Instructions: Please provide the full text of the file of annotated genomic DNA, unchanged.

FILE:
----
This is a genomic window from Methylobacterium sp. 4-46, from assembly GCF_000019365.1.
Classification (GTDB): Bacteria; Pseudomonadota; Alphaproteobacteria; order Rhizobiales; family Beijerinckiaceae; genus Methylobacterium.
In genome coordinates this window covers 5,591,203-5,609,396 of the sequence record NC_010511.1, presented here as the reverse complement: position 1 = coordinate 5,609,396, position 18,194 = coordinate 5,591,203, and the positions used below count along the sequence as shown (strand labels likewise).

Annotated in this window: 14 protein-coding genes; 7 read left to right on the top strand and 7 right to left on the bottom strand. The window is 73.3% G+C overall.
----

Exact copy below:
This is a genomic window from Methylobacterium sp. 4-46, from assembly GCF_000019365.1.
Classification (GTDB): Bacteria; Pseudomonadota; Alphaproteobacteria; order Rhizobiales; family Beijerinckiaceae; genus Methylobacterium.
In genome coordinates this window covers 5,591,203-5,609,396 of the sequence record NC_010511.1, presented here as the reverse complement: position 1 = coordinate 5,609,396, position 18,194 = coordinate 5,591,203, and the positions used below count along the sequence as shown (strand labels likewise).

Annotated in this window: 14 protein-coding genes; 7 read left to right on the top strand and 7 right to left on the bottom strand. The window is 73.3% G+C overall.